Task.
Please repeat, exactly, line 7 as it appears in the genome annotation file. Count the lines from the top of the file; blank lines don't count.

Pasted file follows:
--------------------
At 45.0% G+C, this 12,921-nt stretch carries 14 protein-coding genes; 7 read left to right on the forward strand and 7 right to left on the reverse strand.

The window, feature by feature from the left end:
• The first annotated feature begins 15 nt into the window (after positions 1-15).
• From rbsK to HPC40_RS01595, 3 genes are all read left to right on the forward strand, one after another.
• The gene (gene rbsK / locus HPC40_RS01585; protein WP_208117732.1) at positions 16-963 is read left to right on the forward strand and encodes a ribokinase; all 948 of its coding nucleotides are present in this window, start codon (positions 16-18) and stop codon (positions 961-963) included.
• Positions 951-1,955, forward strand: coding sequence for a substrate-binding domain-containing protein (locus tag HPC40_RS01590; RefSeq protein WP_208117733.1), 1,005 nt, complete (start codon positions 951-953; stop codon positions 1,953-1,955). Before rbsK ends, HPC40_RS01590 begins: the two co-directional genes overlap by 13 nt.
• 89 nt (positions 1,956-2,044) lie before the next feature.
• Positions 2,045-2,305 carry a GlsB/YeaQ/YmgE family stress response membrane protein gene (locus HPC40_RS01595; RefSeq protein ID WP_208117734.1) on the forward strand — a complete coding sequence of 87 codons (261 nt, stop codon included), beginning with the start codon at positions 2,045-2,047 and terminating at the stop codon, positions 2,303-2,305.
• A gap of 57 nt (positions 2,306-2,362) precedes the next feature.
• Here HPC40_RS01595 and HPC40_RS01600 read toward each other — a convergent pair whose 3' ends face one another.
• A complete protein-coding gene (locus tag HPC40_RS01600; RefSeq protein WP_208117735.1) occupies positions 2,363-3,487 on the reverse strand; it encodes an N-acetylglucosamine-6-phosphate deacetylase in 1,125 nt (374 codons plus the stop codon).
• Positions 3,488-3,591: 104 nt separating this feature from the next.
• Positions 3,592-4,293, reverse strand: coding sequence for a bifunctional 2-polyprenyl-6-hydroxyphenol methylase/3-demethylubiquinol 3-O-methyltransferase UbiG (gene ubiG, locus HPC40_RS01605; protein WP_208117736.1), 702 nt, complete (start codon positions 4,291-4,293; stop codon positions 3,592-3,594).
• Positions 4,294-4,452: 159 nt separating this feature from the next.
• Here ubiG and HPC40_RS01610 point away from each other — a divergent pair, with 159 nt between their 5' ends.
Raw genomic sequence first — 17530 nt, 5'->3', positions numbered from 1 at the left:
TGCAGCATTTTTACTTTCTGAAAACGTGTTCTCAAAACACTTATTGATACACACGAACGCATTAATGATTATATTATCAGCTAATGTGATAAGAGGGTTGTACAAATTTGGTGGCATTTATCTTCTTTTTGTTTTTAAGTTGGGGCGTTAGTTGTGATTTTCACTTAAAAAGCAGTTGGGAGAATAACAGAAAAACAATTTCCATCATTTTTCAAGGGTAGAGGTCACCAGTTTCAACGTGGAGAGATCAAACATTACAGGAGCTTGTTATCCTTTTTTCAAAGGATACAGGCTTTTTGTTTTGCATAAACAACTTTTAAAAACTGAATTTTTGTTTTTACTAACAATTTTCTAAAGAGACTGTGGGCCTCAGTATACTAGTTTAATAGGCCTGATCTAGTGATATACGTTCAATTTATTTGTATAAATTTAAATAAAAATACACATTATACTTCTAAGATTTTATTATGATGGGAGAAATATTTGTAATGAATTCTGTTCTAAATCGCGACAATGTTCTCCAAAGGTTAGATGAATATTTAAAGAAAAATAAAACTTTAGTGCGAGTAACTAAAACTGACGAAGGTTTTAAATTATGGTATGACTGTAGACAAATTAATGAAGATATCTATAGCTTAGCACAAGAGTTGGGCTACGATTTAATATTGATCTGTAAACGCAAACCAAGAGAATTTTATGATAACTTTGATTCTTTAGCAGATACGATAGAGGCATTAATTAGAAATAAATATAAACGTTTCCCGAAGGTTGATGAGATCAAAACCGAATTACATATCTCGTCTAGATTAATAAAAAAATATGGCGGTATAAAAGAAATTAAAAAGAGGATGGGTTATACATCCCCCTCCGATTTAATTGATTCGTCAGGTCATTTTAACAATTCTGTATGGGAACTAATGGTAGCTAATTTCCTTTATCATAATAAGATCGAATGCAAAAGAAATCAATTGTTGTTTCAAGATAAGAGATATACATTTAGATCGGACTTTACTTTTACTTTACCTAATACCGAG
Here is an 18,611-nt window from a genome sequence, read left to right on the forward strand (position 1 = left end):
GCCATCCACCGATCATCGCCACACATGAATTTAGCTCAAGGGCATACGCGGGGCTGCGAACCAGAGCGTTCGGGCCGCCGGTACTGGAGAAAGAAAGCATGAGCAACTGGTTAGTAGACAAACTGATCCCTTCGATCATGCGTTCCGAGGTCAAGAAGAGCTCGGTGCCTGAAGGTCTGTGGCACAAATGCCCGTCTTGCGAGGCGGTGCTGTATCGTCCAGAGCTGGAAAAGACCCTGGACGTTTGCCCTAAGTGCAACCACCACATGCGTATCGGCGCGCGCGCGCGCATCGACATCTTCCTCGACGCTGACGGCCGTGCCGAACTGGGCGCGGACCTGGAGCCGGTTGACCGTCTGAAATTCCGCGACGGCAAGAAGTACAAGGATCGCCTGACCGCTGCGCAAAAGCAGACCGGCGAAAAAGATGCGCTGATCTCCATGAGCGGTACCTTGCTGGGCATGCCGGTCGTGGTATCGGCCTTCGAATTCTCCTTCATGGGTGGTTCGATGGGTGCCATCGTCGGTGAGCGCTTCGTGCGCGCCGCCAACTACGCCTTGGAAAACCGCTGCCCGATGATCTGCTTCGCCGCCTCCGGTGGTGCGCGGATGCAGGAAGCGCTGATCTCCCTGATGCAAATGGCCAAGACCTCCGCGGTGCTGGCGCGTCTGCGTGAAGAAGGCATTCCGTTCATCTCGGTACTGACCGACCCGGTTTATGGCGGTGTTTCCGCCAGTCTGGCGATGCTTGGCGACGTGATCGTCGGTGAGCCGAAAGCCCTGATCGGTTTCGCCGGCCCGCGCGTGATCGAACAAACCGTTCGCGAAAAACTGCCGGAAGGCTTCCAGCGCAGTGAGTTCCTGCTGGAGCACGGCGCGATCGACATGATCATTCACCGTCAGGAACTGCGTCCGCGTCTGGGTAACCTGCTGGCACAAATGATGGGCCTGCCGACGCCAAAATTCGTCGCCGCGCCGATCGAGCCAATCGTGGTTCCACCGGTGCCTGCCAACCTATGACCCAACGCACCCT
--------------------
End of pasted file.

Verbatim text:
• 89 nt (positions 1,956-2,044) lie before the next feature.